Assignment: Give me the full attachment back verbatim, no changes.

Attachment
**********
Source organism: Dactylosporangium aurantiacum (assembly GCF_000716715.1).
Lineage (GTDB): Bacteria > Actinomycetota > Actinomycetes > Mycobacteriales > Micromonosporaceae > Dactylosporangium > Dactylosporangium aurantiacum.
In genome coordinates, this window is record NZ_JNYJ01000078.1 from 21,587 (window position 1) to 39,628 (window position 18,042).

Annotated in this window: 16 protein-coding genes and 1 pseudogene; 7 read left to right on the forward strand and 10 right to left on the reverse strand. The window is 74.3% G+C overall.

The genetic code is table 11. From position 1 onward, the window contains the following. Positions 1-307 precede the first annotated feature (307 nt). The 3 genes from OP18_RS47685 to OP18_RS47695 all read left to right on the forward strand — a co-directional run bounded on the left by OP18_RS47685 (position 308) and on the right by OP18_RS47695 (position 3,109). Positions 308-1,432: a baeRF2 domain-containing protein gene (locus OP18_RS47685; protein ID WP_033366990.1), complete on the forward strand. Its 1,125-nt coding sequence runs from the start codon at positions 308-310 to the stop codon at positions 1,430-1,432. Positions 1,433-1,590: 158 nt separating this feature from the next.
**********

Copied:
Source organism: Dactylosporangium aurantiacum (assembly GCF_000716715.1).
Lineage (GTDB): Bacteria > Actinomycetota > Actinomycetes > Mycobacteriales > Micromonosporaceae > Dactylosporangium > Dactylosporangium aurantiacum.
In genome coordinates, this window is record NZ_JNYJ01000078.1 from 21,587 (window position 1) to 39,628 (window position 18,042).

Annotated in this window: 16 protein-coding genes and 1 pseudogene; 7 read left to right on the forward strand and 10 right to left on the reverse strand. The window is 74.3% G+C overall.

The genetic code is table 11. From position 1 onward, the window contains the following. Positions 1-307 precede the first annotated feature (307 nt). The 3 genes from OP18_RS47685 to OP18_RS47695 all read left to right on the forward strand — a co-directional run bounded on the left by OP18_RS47685 (position 308) and on the right by OP18_RS47695 (position 3,109). Positions 308-1,432: a baeRF2 domain-containing protein gene (locus OP18_RS47685; protein ID WP_033366990.1), complete on the forward strand. Its 1,125-nt coding sequence runs from the start codon at positions 308-310 to the stop codon at positions 1,430-1,432. Positions 1,433-1,590: 158 nt separating this feature from the next.